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There is a lot of excitement around the field of Big Data, but today we want to take a moment to look at some of the problems it creates. From questions of bias and transparency to privacy and security concerns, there is still a lot to be done to manage these problems as Big Data plays a bigger role in our lives.

Special thanks to Dr. Sameer Singh, the University of Washington, and the University of California Irvine for the content provided in this video.

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Hi, I’m Adriene Hill, and welcome back to Crash Course Statistics.

In the last episode, we talked about the value of Big Data. But, as Big Data (and the statistics we do with it) permeate more areas of our lives, there are also new problems that come up.

How can we learn from useful data while still keeping it safe and private? When there’s SO much data that we have to rely on algorithms to manage it can we trust those algorithms? Today, we’re going to have a discussion about the potential downsides of Big Data in our lives and some possible solutions.

INTRO Let’s start with a Thought Bubble. This story comes out of a collaboration between the University of Washington and the University of California Irvine. The team wanted to create an algorithm that could take an image and determine whether it was of a husky or a wolf.

To do that, they trained the algorithm with a bunch of pictures. These images are a great example of “BIG DATA” that we CAN wrap our heads around. Pictures are generally made up of millions of tiny pixels.

And each pixel is made up of three colors, red, green, and blue. So three values per pixel is a lot of data. The algorithm ended up doing pretty well.

The team may have anticipated that it would recognize the animals’ different body types, facial features, or body placement. But it turned out that it wasn’t focusing on the animals’ appearances at all. It was mainly looking at snow.

In the data used to create the algorithm, the research team inadvertently included many photos of wolves in the snow. Huskies were often pictured without any snow around. The algorithm picked up on that and glommed onto it as an easy way to tell if something was a husky or wolf.

Once the researchers learned this, they did an experiment, feeding the algorithm new images that had been digitally altered. According to one of them, Dr. Sameer Singh, “When we hid the wolf in the image and sent it across, the network would still predict that it was a wolf, but when we hid the snow, it would not be able to predict that it was a wolf anymore." The algorithm just learned from what it was given.

And based on the data it was trained with, snow meant the image was way more likely to be a wolf. Even more than adorable wolf-i-ness. Thanks, Thought Bubble.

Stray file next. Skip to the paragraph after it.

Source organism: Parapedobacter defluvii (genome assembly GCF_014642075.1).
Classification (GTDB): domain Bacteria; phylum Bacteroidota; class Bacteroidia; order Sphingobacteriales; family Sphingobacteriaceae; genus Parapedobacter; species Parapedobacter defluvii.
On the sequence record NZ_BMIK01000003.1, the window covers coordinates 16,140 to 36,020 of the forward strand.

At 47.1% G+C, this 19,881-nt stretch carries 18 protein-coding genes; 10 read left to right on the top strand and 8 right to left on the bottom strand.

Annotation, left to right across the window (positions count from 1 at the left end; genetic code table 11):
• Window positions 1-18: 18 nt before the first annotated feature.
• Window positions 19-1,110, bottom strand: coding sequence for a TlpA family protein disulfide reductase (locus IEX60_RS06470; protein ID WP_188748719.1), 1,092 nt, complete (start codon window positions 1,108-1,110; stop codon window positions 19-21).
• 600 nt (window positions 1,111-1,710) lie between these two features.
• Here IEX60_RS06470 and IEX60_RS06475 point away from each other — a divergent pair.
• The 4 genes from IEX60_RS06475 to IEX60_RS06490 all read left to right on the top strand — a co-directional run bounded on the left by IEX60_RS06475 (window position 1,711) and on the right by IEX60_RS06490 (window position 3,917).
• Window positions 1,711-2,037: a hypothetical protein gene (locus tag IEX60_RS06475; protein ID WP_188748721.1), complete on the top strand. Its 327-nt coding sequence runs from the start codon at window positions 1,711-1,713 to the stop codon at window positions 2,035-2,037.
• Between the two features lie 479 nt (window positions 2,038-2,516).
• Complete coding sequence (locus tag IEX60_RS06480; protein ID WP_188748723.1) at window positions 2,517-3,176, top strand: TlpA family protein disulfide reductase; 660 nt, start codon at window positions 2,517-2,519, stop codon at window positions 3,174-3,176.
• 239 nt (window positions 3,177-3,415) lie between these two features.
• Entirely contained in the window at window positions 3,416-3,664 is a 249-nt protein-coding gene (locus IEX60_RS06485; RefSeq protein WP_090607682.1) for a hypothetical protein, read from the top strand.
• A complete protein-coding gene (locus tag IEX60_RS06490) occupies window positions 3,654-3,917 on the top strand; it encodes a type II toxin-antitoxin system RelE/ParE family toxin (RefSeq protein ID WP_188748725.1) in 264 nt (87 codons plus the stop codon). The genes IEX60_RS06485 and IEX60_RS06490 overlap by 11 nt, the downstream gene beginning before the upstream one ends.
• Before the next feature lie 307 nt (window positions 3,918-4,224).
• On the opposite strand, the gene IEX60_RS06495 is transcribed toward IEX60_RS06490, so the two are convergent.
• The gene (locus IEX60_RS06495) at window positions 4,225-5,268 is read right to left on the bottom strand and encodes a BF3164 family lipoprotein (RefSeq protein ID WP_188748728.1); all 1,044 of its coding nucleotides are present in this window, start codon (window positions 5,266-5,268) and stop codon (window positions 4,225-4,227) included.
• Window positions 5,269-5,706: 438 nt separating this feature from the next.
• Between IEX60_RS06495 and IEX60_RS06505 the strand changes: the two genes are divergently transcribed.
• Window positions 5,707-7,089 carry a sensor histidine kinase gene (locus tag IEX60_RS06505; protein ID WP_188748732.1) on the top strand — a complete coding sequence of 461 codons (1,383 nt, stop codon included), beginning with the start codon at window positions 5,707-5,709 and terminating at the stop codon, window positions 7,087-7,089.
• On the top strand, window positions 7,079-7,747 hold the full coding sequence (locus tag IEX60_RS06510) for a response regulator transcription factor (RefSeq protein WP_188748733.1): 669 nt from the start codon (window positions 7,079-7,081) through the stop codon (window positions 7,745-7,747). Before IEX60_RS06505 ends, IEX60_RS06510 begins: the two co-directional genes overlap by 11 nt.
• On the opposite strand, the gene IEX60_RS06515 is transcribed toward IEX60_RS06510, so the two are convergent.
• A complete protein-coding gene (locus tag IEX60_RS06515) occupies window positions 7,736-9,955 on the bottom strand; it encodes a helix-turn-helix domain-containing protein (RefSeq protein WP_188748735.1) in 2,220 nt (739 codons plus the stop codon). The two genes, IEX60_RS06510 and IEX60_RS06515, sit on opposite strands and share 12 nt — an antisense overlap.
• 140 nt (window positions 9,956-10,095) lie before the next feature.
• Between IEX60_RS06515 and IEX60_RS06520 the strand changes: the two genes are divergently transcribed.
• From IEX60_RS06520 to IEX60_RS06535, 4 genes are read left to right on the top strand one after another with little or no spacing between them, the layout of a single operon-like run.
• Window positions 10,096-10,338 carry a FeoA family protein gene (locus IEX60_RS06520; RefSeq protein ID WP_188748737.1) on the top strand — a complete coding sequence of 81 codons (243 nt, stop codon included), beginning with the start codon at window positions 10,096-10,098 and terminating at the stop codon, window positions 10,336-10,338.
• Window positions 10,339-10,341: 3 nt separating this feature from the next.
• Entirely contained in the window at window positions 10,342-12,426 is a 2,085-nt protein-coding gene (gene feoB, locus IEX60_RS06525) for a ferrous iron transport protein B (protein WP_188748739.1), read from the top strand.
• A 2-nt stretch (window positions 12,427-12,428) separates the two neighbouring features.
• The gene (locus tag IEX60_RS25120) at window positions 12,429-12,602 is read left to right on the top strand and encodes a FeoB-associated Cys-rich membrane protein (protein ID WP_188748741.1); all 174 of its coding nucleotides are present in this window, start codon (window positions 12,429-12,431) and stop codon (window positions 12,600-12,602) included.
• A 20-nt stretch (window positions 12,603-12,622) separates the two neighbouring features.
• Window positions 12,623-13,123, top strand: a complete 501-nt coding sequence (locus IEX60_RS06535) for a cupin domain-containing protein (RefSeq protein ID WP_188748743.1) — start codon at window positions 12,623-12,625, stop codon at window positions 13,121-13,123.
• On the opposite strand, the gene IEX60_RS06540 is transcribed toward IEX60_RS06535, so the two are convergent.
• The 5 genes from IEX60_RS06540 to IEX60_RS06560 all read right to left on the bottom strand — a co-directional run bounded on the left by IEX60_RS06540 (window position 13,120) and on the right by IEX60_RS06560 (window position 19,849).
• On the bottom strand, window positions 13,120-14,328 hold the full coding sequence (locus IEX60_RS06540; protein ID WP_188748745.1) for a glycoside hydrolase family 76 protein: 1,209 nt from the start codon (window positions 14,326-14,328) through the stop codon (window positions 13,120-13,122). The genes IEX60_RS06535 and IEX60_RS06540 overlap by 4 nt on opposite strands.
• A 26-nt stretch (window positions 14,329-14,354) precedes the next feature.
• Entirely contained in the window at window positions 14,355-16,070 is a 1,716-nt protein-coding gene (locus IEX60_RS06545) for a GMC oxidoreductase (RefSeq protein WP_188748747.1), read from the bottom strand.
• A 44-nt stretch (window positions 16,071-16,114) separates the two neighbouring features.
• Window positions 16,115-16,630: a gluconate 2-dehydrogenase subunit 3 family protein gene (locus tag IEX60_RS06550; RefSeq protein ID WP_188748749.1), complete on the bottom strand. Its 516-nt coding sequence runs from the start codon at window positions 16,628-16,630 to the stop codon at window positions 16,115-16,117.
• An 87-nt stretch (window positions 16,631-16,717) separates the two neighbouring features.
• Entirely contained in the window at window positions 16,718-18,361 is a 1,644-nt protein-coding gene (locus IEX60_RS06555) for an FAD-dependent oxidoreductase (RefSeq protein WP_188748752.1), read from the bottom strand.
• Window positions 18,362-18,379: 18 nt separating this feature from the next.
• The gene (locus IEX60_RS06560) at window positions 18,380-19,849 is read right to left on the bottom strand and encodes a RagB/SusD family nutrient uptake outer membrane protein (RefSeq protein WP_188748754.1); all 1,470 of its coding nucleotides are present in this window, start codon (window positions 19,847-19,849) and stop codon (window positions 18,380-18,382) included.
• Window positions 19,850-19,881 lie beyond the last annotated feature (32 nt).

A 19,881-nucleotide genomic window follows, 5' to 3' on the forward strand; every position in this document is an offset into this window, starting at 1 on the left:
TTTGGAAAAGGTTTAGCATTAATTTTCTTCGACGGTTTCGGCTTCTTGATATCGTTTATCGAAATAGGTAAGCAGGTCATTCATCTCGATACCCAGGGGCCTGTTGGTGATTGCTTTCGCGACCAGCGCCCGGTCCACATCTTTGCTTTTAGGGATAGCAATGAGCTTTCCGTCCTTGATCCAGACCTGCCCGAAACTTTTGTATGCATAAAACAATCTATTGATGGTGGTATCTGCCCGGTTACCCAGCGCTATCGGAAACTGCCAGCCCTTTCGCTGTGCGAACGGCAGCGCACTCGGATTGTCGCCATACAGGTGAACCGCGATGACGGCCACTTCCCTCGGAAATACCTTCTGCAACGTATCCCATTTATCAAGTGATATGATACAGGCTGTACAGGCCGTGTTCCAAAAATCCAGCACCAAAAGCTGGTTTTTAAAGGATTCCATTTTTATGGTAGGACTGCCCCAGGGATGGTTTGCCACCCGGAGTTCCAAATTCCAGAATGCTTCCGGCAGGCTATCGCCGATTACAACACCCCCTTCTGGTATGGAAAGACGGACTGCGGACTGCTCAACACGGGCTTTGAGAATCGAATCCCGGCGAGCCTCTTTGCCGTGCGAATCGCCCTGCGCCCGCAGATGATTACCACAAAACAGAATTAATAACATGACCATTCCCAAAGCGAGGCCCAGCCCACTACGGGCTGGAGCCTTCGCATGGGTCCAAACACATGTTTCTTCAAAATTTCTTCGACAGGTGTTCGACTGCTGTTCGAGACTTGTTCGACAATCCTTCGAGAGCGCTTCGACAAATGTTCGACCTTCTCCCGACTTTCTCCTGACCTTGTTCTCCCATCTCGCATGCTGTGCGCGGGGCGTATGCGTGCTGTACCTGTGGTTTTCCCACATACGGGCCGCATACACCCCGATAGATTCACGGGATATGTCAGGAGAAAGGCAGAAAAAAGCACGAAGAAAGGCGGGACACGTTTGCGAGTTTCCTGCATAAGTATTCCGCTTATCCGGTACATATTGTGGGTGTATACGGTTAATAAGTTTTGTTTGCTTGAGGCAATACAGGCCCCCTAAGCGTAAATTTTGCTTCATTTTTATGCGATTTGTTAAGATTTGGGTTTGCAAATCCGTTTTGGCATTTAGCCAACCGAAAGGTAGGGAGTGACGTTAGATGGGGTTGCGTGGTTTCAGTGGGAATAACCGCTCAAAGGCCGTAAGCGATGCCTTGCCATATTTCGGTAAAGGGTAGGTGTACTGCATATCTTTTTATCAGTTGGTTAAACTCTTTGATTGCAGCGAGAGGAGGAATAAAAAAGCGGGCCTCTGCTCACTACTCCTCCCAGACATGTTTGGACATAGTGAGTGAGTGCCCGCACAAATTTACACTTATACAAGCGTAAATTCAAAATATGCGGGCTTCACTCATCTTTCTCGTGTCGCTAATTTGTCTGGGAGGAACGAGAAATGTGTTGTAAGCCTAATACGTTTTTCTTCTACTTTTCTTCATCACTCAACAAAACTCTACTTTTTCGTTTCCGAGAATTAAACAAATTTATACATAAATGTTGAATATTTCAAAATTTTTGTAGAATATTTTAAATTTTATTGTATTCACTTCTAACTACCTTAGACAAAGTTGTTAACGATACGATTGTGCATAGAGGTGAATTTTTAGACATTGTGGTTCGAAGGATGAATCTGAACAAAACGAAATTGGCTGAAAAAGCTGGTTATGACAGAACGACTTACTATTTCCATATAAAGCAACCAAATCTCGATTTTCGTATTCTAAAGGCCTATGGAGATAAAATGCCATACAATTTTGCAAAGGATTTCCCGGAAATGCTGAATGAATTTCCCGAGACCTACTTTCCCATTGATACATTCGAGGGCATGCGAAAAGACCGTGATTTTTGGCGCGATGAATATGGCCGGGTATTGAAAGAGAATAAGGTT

That algorithm brings us to our first concern with Big Data: bias. The defining characteristic of “Big Data” is that it’s big. It’s too big for a lot of the usual programs we use to look at data. In fact it’s sometimes even too big for us to comprehend. And when huge amounts of data are used to create algorithms, we can inadvertently introduce bias. Like the wolf and snow problem Other algorithms could do similar things, but with higher stakes. Ones used to determine mortgage and insurance rates, or assess the risk someone will do something illegal in the future, might pick up on things like race or other minority statuses.

And this is real. Judges in the U. S. use risk assessment programs while making sentencing decisions. A commonly-used one is COMPAS, which was created by the company Equivant. It basically gives a score of how likely a person is to commit another crime within two years. In 2016, ProPublica published an investigation of COMPAS. They looked at the scores of 7,000 people who had been arrested Broward County, Florida. The scores were compared with whether those people actually ended up committing crimes again within two years.

In addition to other concerning revelations, ProPublica found, “The formula was particularly likely to falsely flag black defendants as future criminals, wrongly labeling them this way at almost twice the rate as white defendants. [And] white defendants were mislabeled as low risk more often than black defendants.” Equivant, then called Northpointe, did disagree with these findings. But, the company’s founder, Tim Brennan, also claimed that in order to make scores as accurate as possible, certain factors had to be included that could correlate with race. ProPublica cited the examples “poverty, joblessness and social marginalization.” So we can’t consider ourselves “safe” just because we think that our data is neutral.